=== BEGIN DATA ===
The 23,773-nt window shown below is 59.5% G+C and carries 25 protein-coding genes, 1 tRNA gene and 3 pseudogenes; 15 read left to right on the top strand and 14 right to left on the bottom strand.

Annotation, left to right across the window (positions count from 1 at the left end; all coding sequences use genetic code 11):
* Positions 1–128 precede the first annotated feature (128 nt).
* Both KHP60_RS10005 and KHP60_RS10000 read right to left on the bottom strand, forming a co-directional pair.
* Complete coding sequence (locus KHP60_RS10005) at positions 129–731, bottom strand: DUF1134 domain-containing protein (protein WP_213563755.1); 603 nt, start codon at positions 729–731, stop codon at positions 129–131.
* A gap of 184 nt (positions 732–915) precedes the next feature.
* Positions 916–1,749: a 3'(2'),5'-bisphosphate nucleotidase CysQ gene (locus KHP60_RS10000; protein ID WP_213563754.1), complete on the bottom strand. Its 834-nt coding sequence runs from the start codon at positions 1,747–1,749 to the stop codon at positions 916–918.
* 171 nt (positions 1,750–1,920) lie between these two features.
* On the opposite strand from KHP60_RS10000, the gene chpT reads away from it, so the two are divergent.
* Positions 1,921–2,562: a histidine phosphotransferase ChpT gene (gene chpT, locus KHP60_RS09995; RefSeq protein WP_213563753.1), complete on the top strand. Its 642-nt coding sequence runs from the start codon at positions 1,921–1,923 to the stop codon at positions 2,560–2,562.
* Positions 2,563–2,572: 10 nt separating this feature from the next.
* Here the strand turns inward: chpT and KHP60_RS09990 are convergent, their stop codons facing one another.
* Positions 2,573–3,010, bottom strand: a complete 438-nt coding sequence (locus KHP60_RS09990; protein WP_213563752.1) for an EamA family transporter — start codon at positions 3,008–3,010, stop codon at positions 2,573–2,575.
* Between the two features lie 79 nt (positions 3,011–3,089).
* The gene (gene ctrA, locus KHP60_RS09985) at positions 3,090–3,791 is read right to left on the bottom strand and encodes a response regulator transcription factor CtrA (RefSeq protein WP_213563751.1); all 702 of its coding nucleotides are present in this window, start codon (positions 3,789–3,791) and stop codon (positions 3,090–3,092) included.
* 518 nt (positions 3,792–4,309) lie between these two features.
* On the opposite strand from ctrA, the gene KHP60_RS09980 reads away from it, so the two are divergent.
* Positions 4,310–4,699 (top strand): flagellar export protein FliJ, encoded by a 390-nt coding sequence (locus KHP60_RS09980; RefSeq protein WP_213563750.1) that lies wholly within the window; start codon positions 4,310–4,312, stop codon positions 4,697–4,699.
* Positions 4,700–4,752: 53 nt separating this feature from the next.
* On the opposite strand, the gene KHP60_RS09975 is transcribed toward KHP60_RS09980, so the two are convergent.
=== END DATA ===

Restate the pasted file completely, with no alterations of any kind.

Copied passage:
The 23,773-nt window shown below is 59.5% G+C and carries 25 protein-coding genes, 1 tRNA gene and 3 pseudogenes; 15 read left to right on the top strand and 14 right to left on the bottom strand.

Annotation, left to right across the window (positions count from 1 at the left end; all coding sequences use genetic code 11):
* Positions 1–128 precede the first annotated feature (128 nt).
* Both KHP60_RS10005 and KHP60_RS10000 read right to left on the bottom strand, forming a co-directional pair.
* Complete coding sequence (locus KHP60_RS10005) at positions 129–731, bottom strand: DUF1134 domain-containing protein (protein WP_213563755.1); 603 nt, start codon at positions 729–731, stop codon at positions 129–131.
* A gap of 184 nt (positions 732–915) precedes the next feature.
* Positions 916–1,749: a 3'(2'),5'-bisphosphate nucleotidase CysQ gene (locus KHP60_RS10000; protein ID WP_213563754.1), complete on the bottom strand. Its 834-nt coding sequence runs from the start codon at positions 1,747–1,749 to the stop codon at positions 916–918.
* 171 nt (positions 1,750–1,920) lie between these two features.
* On the opposite strand from KHP60_RS10000, the gene chpT reads away from it, so the two are divergent.
* Positions 1,921–2,562: a histidine phosphotransferase ChpT gene (gene chpT, locus KHP60_RS09995; RefSeq protein WP_213563753.1), complete on the top strand. Its 642-nt coding sequence runs from the start codon at positions 1,921–1,923 to the stop codon at positions 2,560–2,562.
* Positions 2,563–2,572: 10 nt separating this feature from the next.
* Here the strand turns inward: chpT and KHP60_RS09990 are convergent, their stop codons facing one another.
* Positions 2,573–3,010, bottom strand: a complete 438-nt coding sequence (locus KHP60_RS09990; protein WP_213563752.1) for an EamA family transporter — start codon at positions 3,008–3,010, stop codon at positions 2,573–2,575.
* Between the two features lie 79 nt (positions 3,011–3,089).
* The gene (gene ctrA, locus KHP60_RS09985) at positions 3,090–3,791 is read right to left on the bottom strand and encodes a response regulator transcription factor CtrA (RefSeq protein WP_213563751.1); all 702 of its coding nucleotides are present in this window, start codon (positions 3,789–3,791) and stop codon (positions 3,090–3,092) included.
* 518 nt (positions 3,792–4,309) lie between these two features.
* On the opposite strand from ctrA, the gene KHP60_RS09980 reads away from it, so the two are divergent.
* Positions 4,310–4,699 (top strand): flagellar export protein FliJ, encoded by a 390-nt coding sequence (locus KHP60_RS09980; RefSeq protein WP_213563750.1) that lies wholly within the window; start codon positions 4,310–4,312, stop codon positions 4,697–4,699.
* Positions 4,700–4,752: 53 nt separating this feature from the next.
* On the opposite strand, the gene KHP60_RS09975 is transcribed toward KHP60_RS09980, so the two are convergent.